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About FRAW & the
Free Range Network

Welcome to the Free Range Activism Website, the virtual home of the Free Range Network, maintained by ‘Ramblinactivist’ Paul Mobbs.

Last updated:
2019-06-19 
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The Free Range Activism Website

The Free Range Activism Website began in its rawest form in the early 1990s, on a CD; containing a set of useful information for activists. In 1996 it moved on-line for the first time, as part of the GreenNet web server – albeit it was only the ‘best’ parts of that early CD because there was only 50 megabytes of space available.

FRAW actually became www.fraw.org.uk in September 2001 when the domain name was registered. Since the early 2010s we have grown to around 2 gigabytes of data.

When this resource was first set-up, from that very first off-line CD, its purpose was simple: To support the work of the members of the Free Range Network as they campaigned on different local issues. We already shared our information resources between each other electronically, via email. in moving to do that via the web anyone could access and share those resources, give us feedback, and learn more of our work.

At that time much of the information we shared was official government publications, many of which cost tens of pounds each to buy, which we had scanned and converted to electronic formats. Around the end of the 1990s we were “giving away” the equivalent of £50,000 per month of this information from the FRAW site.


The Free Range Network's ‘letter writing tool’, developed with the electrohippies collective, February 2001

By the early 2000s though, when the government started doing that themselves, we changed too. Freed of the need to do what the government had previously failed to do, we focused on the next ‘problem’. Rather like government publishing, around this time academic publish had become a highly concentrated corporate fiefdom charging tens or even hundreds of pounds for just a few pages of text.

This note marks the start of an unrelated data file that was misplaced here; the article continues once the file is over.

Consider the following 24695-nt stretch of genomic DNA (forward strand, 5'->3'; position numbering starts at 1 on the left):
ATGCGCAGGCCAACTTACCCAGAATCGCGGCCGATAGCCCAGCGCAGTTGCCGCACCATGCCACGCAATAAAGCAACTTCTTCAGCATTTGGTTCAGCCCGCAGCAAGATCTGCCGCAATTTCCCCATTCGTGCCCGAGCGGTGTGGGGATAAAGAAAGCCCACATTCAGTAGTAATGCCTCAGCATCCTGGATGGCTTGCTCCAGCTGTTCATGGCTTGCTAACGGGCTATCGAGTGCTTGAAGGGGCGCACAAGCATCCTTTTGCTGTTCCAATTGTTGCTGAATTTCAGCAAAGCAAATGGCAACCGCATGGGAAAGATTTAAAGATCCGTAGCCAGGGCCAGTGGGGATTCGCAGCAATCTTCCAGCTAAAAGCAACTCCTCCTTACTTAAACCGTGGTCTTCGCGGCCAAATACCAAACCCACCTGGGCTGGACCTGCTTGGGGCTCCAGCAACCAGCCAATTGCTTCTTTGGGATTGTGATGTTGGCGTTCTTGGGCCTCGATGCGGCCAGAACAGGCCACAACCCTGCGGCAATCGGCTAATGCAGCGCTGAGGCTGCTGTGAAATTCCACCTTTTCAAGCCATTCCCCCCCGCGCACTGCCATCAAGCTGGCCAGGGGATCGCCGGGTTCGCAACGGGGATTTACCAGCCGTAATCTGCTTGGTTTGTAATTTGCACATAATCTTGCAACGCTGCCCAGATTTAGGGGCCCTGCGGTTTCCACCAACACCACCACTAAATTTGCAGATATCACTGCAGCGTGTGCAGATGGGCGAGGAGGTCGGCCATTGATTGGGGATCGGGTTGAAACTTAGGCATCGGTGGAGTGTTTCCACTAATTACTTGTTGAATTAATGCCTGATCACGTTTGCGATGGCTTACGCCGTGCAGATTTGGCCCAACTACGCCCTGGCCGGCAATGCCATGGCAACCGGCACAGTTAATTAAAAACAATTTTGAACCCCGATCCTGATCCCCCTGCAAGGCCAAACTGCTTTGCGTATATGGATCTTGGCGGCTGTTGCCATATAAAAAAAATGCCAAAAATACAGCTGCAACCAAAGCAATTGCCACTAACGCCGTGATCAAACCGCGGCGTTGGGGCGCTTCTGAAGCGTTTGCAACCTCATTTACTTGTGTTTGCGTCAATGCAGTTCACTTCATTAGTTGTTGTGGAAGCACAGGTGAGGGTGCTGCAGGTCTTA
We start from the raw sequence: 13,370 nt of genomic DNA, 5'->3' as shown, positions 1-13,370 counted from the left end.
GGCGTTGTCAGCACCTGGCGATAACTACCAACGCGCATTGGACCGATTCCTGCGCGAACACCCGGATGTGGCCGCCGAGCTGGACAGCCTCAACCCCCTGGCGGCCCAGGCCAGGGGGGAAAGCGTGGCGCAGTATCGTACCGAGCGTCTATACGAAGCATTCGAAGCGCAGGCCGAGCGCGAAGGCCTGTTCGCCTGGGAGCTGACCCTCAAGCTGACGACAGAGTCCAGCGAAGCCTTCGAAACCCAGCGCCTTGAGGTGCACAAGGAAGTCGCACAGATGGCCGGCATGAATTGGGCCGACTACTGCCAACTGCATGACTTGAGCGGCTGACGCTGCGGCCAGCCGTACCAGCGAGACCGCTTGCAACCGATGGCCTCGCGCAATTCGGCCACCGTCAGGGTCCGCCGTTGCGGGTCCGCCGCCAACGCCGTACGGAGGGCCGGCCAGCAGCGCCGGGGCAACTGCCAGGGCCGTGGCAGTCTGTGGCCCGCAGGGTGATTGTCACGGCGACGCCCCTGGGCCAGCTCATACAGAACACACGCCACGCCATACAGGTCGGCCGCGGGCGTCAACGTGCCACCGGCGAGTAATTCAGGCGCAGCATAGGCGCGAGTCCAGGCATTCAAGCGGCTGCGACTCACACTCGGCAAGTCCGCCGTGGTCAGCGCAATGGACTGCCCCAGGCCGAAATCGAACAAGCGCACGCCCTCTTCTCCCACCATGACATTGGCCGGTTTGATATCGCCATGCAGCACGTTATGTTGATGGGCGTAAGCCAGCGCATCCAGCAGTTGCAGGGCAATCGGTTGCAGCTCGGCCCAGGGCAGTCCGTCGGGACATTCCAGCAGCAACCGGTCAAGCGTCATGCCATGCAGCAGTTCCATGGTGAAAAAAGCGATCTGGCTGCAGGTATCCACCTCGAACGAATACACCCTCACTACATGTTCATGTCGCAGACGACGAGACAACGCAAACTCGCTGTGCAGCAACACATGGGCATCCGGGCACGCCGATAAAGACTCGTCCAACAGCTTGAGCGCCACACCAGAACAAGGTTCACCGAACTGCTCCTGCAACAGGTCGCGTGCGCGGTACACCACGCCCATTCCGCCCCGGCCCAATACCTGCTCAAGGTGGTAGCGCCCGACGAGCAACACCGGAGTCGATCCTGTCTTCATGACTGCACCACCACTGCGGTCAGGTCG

For the next decade we shared technical and scientific information – and the articles, reports, info-graphics which we produced ourselves to interpret that for a public audience. While the number of sites sharing scientific research has grown, this role still forms a large part of what the site does, and the server space that is devoted to it.


Free Range
recycled computer
workshop,
Grizedale Centre,
2002

Today, now into its third decade of operation, we find that the wheel has turned full circle. Access to information is no longer the issue, since public administration and the media rarely look at the detail of the mass of information that is available all around us today. The issue today is helping people adapt to the reality of ecological limits, because both politics and the media cannot address the reality of that issue – not even climate change, which is currently the only facet of this issue which they talk about.

To that end we're pooling our resources to redevelop and re-engineer the site once more to reflect this new reality. That began in the Summer of 2019. Over the next year or two, as has always been the motivation behind the site, our intent is to develop a whole new body of work to fill the void on what is currently available to grassroots campaigns from mainstream pressure groups.